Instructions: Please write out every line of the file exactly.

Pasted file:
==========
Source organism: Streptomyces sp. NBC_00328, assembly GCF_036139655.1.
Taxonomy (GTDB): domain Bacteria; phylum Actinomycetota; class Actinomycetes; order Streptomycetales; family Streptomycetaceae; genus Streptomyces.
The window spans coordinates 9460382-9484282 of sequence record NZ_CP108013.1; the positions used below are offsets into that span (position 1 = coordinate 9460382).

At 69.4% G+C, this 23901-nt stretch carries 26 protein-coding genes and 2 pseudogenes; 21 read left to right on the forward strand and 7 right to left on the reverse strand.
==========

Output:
Source organism: Streptomyces sp. NBC_00328, assembly GCF_036139655.1.
Taxonomy (GTDB): domain Bacteria; phylum Actinomycetota; class Actinomycetes; order Streptomycetales; family Streptomycetaceae; genus Streptomyces.
The window spans coordinates 9460382-9484282 of sequence record NZ_CP108013.1; the positions used below are offsets into that span (position 1 = coordinate 9460382).

At 69.4% G+C, this 23901-nt stretch carries 26 protein-coding genes and 2 pseudogenes; 21 read left to right on the forward strand and 7 right to left on the reverse strand.